John Alexander MacWilliam
John Alexander MacWilliam
|Born||31 July 1857|
Kiltarlity, Inverness-shire, Scotland
|Died||13 January 1937 (aged 79)|
|Alma mater||University of Aberdeen|
University College, London
University of Leipzig
|Known for||Research and discoveries in field of cardiac function (heart, arteries, blood pressure).|
John Alexander MacWilliam (31 July 1857 – 13 January 1937), a physiologist at the University of Aberdeen in the late nineteenth and early twentieth centuries, was a pioneer in the field of cardiac electrophysiology. He spent many years studying ventricular fibrillation, and was the first person to propose that ventricular fibrillation was the most common cause of sudden death - and that fibrillation could be terminated (and life potentially saved) by a series of induction shocks to the heart. He was the first to accurately describe the condition of arrhythmia (irregular heartbeat), and he suggested transthoracic pacing to treat transient asystole (cardiac arrest). Although his work was recognised within his lifetime, it was not until many decades later that it laid the foundations for developments in the understanding and treatment of life-threatening heart conditions, such as in the artificial cardiac pacemaker. MacWilliam was appointed Regius Professor of the Institutes of Medicine (later Physiology) at the University of Aberdeen at the age of 29 in 1886, and remained in that post for 41 years until his retirement in 1927.
MacWilliam was born 31 July 1857 at Kiltarlity, near Beauly, Inverness-shire in Scotland, where his father was farmer at Culmill farm. His parents were William McWilliam (1814 - 1888) and his wife Isabella Cumming (1816 - 1887) who had moved around 1850 from the neighbouring parishes of Inveravon (sometimes spelled Inveraven) and Knockando on Speyside to the farm at Culmill. His mother Isabella Cumming was the youngest daughter of John and Helen Cumming, founders of the Cardhu whisky distillery on Speyside.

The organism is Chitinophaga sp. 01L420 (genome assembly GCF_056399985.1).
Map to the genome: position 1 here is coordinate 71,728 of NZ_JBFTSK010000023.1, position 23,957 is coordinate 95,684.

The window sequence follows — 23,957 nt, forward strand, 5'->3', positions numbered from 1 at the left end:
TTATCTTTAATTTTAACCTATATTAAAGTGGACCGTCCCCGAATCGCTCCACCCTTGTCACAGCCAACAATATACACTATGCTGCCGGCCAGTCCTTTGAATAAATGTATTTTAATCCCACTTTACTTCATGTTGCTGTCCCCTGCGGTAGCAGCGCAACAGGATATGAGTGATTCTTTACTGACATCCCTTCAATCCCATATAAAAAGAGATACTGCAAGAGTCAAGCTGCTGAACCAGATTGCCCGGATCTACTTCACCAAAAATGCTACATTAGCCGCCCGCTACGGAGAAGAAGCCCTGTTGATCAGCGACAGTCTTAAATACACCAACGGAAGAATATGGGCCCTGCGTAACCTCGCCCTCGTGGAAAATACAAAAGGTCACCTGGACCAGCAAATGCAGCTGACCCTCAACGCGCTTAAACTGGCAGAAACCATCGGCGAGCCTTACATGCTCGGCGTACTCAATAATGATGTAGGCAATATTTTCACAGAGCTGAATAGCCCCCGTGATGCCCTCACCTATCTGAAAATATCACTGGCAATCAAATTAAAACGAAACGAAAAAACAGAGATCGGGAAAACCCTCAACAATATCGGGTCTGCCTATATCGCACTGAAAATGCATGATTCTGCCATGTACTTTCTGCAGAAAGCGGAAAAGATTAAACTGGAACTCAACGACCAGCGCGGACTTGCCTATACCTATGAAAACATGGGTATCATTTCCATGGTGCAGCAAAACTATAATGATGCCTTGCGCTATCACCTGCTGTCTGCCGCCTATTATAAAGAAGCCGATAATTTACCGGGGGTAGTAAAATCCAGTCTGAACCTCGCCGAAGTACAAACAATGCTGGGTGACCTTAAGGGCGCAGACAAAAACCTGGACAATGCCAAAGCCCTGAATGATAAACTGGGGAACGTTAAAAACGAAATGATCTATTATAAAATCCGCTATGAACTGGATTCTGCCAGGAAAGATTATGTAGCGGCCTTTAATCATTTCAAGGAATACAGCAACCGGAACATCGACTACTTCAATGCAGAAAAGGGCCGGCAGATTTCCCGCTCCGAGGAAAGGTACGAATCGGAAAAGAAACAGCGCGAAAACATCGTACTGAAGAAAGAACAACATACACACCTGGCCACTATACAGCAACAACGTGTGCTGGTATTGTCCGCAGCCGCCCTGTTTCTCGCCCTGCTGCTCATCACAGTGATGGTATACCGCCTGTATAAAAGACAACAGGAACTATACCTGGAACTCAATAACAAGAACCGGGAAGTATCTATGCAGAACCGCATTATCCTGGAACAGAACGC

John Alexander had two siblings. His elder brother, William Lewis McWilliam, was born at Kiltarlity in 1855. He stayed as farmer at Culmill and married Mary Burns. They had no children. William was a respected farmer and an Inverness-shire County Councillor, who was also chairman of the local schools committee and chairman of the Parish Council for over 30 years. He died in 1936, aged 81. His sister, Isabella Helen McWilliam, was born 12.10.1859 and died in infanthood – at the age of just 16 months.
Around the late 1880s, he chose to alter the spelling of his name to MacWilliam rather than McWilliam. His published papers until 1889 are under the McWilliam spelling.
Education and early work
MacWilliam was educated at Kiltarlity parish school until moving on to Aberdeen University at the age of 17 in 1874. At Aberdeen he studied in the Arts faculty for two years before changing course to study medicine. He graduated M.B, C.M. in 1880, and was awarded the John Murray medal in that year for outstanding achievement.
After postgraduate work at the University of Edinburgh and at University College, London, MacWilliam worked with physiologists Hugo Kronecker at Bern, and Carl Ludwig, director of the Physiological Institute at the University of Leipzig. In 1847 Ludwig had invented the Kymograph (a mechanical instrument to record heartbeat and other muscle contractions or movements), but of course this was still before the invention of the electrocardiograph. MacWilliam began his research with Ludwig on the hearts of cold-blooded animals such as eels, fish and frogs, and noted a phylogenic similarity between the electrical behaviour of hearts progressing from these creatures to man. He logically extended his experiments on ventricular fibrillation in lower animals to humans, surmising that this arrythmia was the cause of sudden death. After returning from the continent, MacWilliam received his M.D. degree (with highest honours) from Aberdeen University in 1882 for his thesis: Part 1 – "On the cardiac muscular fibre in various animals", Part 2 – "On the diaphragmatic fibre in various animals".